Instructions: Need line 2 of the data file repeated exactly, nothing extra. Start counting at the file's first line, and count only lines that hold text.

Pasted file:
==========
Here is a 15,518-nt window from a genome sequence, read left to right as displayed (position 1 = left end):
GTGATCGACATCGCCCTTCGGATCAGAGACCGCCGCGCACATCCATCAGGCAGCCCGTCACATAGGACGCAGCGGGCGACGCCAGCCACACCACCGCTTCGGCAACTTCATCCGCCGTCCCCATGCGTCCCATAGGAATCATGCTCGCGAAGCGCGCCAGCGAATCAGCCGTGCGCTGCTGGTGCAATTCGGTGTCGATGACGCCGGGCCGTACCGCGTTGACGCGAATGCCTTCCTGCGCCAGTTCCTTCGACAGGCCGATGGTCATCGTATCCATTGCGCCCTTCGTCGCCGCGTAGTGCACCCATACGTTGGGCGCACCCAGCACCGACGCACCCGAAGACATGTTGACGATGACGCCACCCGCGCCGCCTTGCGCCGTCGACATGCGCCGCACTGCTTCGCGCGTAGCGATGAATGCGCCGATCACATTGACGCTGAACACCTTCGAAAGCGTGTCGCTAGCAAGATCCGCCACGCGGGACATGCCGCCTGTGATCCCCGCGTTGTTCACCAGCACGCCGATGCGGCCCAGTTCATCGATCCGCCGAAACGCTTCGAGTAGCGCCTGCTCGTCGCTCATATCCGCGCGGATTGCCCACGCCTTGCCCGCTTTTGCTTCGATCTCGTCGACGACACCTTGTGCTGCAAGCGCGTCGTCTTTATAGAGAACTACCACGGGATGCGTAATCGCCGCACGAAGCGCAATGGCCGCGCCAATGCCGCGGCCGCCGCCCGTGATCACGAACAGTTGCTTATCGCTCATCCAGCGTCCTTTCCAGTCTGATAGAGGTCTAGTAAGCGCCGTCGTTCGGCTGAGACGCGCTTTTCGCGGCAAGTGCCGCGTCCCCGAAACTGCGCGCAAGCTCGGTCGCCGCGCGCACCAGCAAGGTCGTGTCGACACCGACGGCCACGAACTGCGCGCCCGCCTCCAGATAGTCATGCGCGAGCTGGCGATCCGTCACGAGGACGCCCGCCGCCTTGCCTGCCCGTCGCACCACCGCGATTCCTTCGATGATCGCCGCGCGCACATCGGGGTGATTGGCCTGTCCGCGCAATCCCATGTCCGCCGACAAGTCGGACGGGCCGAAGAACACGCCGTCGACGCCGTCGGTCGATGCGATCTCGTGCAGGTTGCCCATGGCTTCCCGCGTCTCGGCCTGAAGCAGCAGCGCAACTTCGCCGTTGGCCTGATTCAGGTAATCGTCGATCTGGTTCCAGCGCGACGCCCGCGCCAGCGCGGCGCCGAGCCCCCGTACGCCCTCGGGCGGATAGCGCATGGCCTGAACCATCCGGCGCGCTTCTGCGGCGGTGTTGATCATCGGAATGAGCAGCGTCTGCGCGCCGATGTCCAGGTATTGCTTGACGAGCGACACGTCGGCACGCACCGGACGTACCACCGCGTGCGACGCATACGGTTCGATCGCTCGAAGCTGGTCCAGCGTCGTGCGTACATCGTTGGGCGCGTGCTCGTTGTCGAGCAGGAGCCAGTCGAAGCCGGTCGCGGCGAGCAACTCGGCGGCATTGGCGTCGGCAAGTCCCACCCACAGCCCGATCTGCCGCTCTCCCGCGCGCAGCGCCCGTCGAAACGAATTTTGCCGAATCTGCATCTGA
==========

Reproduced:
GTGATCGACATCGCCCTTCGGATCAGAGACCGCCGCGCACATCCATCAGGCAGCCCGTCACATAGGACGCAGCGGGCGACGCCAGCCACACCACCGCTTCGGCAACTTCATCCGCCGTCCCCATGCGTCCCATAGGAATCATGCTCGCGAAGCGCGCCAGCGAATCAGCCGTGCGCTGCTGGTGCAATTCGGTGTCGATGACGCCGGGCCGTACCGCGTTGACGCGAATGCCTTCCTGCGCCAGTTCCTTCGACAGGCCGATGGTCATCGTATCCATTGCGCCCTTCGTCGCCGCGTAGTGCACCCATACGTTGGGCGCACCCAGCACCGACGCACCCGAAGACATGTTGACGATGACGCCACCCGCGCCGCCTTGCGCCGTCGACATGCGCCGCACTGCTTCGCGCGTAGCGATGAATGCGCCGATCACATTGACGCTGAACACCTTCGAAAGCGTGTCGCTAGCAAGATCCGCCACGCGGGACATGCCGCCTGTGATCCCCGCGTTGTTCACCAGCACGCCGATGCGGCCCAGTTCATCGATCCGCCGAAACGCTTCGAGTAGCGCCTGCTCGTCGCTCATATCCGCGCGGATTGCCCACGCCTTGCCCGCTTTTGCTTCGATCTCGTCGACGACACCTTGTGCTGCAAGCGCGTCGTCTTTATAGAGAACTACCACGGGATGCGTAATCGCCGCACGAAGCGCAATGGCCGCGCCAATGCCGCGGCCGCCGCCCGTGATCACGAACAGTTGCTTATCGCTCATCCAGCGTCCTTTCCAGTCTGATAGAGGTCTAGTAAGCGCCGTCGTTCGGCTGAGACGCGCTTTTCGCGGCAAGTGCCGCGTCCCCGAAACTGCGCGCAAGCTCGGTCGCCGCGCGCACCAGCAAGGTCGTGTCGACACCGACGGCCACGAACTGCGCGCCCGCCTCCAGATAGTCATGCGCGAGCTGGCGATCCGTCACGAGGACGCCCGCCGCCTTGCCTGCCCGTCGCACCACCGCGATTCCTTCGATGATCGCCGCGCGCACATCGGGGTGATTGGCCTGTCCGCGCAATCCCATGTCCGCCGACAAGTCGGACGGGCCGAAGAACACGCCGTCGACGCCGTCGGTCGATGCGATCTCGTGCAGGTTGCCCATGGCTTCCCGCGTCTCGGCCTGAAGCAGCAGCGCAACTTCGCCGTTGGCCTGATTCAGGTAATCGTCGATCTGGTTCCAGCGCGACGCCCGCGCCAGCGCGGCGCCGAGCCCCCGTACGCCCTCGGGCGGATAGCGCATGGCCTGAACCATCCGGCGCGCTTCTGCGGCGGTGTTGATCATCGGAATGAGCAGCGTCTGCGCGCCGATGTCCAGGTATTGCTTGACGAGCGACACGTCGGCACGCACCGGACGTACCACCGCGTGCGACGCATACGGTTCGATCGCTCGAAGCTGGTCCAGCGTCGTGCGTACATCGTTGGGCGCGTGCTCGTTGTCGAGCAGGAGCCAGTCGAAGCCGGTCGCGGCGAGCAACTCGGCGGCATTGGCGTCGGCAAGTCCCACCCACAGCCCGATCTGCCGCTCTCCCGCGCGCAGCGCCCGTCGAAACGAATTTTGCCGAATCTGCATCTGA